Tourists head for the peaks above this historic mining town to see autumn leaves of gold and orange that turn a bit bolder each day amid the forest of thick, green pine.
For Vicky Speigelmyer at the Santa Fe Trail shop and other merchants, it’s a welcome sight since business typically drops after fall school sessions begin. “People love to watch the aspens turn,” she says.
Leaf peeping, a nickname given to the tradition of viewing fall foliage, generates hundreds of millions of dollars every year from Maine to Washington as tourists visit forests and surrounding towns, staying anywhere from a few short days to weeks.
“It’s a phenomenon, and it has really taken hold in the industry,” Travel Industry Association of America spokeswoman Cathy Keefe said. “It really brings people into some of the smaller areas, the rural areas that are not like first-tier destinations.”
With rising gas prices and events related to the aftermath of Hurricane Katrina, Keefe is expecting a flat fall travel season overall after a record of 278 million trips was set in 2004.
“We’ll still see people taking in leaf foliage and the changing seasons,” she said. “We’ll still see people taking long weekends but I don’t think we’re going to see big growth.
“If we remain stable this fall, that’s not necessarily a bad thing. You’re still talking the highest numbers we’ve ever seen,” Keefe said.
AAA spokesman Justin McNaull does not expect high gas prices to dampen fall foliage trips because most people typically travel short distances which he said wouldn’t be that much of a budget-breaking venture.
The travel industry began promoting fall foliage trips to boost business in the shoulder season between summer and winter. Although it began primarily with afternoon drives, the popularity has many Americans planning longer trips, staying at hotels and visiting shops, service stations and restaurants.
Sites are accessible in just about every way imaginable — cars, buses, trains, horses, cruise ships, bicycles and on foot.
Today, fall travel accounts for about 25 percent of all travel, up from about 22 percent some 13 years ago, Keefe said, adding that some of the increase can be credited to leaf-viewing trips. In comparison, summer accounts for about 33 percent of all travel.
Gloria Singleton, a travel agent with the Internet Travel Center, said she has seen the number of fall foliage tours grow by 50 percent in the past decade, noting that it is difficult to find available space on them this time of year.
Tour packages, from bed and breakfasts up to multi-day trips, are becoming more popular, said McNaull of the American Automobile Association.
“In part, it’s well-timed,” he said. “Folks have been back at work for a couple of weeks, several weeks after the enjoyment of summer. It’s the right time for a getaway for many people.”
Among popular leaf-peeping sites are the Northeast, the Shenandoah Valley, the Blue Ridge Parkway through Virginia and North Carolina, the Rockies and routes through Midwestern and Western states, travel industry officials say.
Most state tourism offices and countless independents offer fall foliage reports, trip planning and festival promotions on Internet sites.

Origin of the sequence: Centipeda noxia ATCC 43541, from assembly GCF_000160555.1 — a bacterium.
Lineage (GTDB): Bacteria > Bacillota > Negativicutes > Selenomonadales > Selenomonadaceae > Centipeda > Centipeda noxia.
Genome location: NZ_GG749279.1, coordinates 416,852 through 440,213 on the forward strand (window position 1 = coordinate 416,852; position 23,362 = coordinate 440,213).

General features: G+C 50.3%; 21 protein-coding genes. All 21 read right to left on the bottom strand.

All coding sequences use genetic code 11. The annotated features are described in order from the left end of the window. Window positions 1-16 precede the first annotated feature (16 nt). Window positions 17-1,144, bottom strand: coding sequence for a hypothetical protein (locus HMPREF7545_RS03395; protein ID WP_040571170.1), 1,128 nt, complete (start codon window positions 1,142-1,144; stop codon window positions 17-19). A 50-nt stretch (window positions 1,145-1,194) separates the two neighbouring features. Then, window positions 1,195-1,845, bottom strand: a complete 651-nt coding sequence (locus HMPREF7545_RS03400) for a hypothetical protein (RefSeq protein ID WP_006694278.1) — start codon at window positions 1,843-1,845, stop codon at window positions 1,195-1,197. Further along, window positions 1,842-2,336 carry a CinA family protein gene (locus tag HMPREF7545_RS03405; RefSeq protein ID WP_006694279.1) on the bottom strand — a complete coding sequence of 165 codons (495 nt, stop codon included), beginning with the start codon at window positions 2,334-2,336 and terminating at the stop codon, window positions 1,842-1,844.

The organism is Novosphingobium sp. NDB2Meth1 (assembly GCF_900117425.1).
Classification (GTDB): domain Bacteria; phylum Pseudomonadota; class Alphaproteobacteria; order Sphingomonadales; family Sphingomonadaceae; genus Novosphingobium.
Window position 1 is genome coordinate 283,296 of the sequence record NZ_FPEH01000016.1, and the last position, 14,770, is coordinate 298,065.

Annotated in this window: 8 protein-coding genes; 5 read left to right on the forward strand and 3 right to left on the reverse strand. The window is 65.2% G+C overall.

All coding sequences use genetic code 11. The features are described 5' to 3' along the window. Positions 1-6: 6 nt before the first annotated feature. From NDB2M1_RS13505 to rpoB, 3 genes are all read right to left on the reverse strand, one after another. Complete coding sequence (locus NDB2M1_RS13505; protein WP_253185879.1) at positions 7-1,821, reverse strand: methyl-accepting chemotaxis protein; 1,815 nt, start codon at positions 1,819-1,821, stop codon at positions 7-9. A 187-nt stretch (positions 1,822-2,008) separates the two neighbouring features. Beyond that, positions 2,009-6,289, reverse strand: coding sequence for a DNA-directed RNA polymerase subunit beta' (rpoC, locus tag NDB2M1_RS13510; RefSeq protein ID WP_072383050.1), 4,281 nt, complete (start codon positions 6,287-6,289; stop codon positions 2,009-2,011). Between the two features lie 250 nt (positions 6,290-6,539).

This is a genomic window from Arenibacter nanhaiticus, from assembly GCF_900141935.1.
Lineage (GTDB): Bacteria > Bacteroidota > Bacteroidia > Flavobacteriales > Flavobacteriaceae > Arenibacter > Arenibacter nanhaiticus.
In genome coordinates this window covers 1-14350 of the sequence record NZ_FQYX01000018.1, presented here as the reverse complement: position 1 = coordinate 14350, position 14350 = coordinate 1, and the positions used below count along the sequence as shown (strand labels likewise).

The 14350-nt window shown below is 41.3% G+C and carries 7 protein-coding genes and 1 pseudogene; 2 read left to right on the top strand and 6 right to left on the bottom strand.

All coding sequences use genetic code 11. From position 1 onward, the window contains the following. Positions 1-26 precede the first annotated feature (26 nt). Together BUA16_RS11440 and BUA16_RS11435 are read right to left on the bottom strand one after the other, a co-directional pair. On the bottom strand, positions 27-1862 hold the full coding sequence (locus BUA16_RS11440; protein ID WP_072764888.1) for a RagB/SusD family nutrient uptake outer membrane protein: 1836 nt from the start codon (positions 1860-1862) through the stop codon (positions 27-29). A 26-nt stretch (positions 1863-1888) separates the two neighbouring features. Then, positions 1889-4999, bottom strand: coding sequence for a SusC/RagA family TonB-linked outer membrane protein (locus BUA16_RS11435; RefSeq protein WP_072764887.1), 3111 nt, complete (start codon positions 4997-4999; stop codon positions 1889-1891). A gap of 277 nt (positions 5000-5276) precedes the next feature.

In heavily forested New Hampshire, tourist officials are expecting a 1 percent increase in fall tourists, putting the total at 7.7 million who likely will spend about $1.04 billion during the season.
“I don’t think it’s a secret that this direct spending from our tourists trickles down,” said Vicki Cimino, communications manager for New Hampshire’s tourism division.
In nearby Vermont, about $337 million in spending is generated during the 30-day fall foliage season, said Cathy Herlihy, a deputy commissioner with the Vermont tourism division.
“Most people drive around, look at the leaves, do some shopping, have a nice lunch, stay at a nice bed and breakfast. It really is a low-stress vacation — even when it’s busy here we don’t have traffic. What’s not to like?” she asked.
Herlihy does not expect gas prices to affect the number of visitors, noting that bookings have remained strong.
The September-October season generates about $83 million in revenue for Maine, a state tourism official said.
On the shores of Lake George in New York, The Georgian resort’s 164 rooms are mostly filled in the fall with senior citizens on motor coach tours, with some traveling from Florida to view the colors.
The resort is surrounded by the Adirondack Mountains which afford a blaze of fall color. “It’s just absolutely beautiful,” said Jody Woodin, sales and marketing director.
In Colorado, the brilliant golden colors of the aspen trees can be seen across the Rockies, from Durango and the Maroon Bells area near Aspen to the Peak-to-Peak Scenic and Historic Byway from Black Hawk to Estes Park west of Denver.
In this mining-turned-tourist town filled with Victorian buildings, travelers wander up a narrow two-lane paved road to the 11,6990-foot Guanella Pass where the leaves change over a period of about three weeks.
“A lot of people like to come to Georgetown to view all the fall colors,” said Gary Haines, owner of the Grizzly Creek Gallery.
Exactly what draws Americans to look at changing leaves?
“I think it’s just a nice, warm, beautiful feeling when you are looking at the foliage,” Singleton said.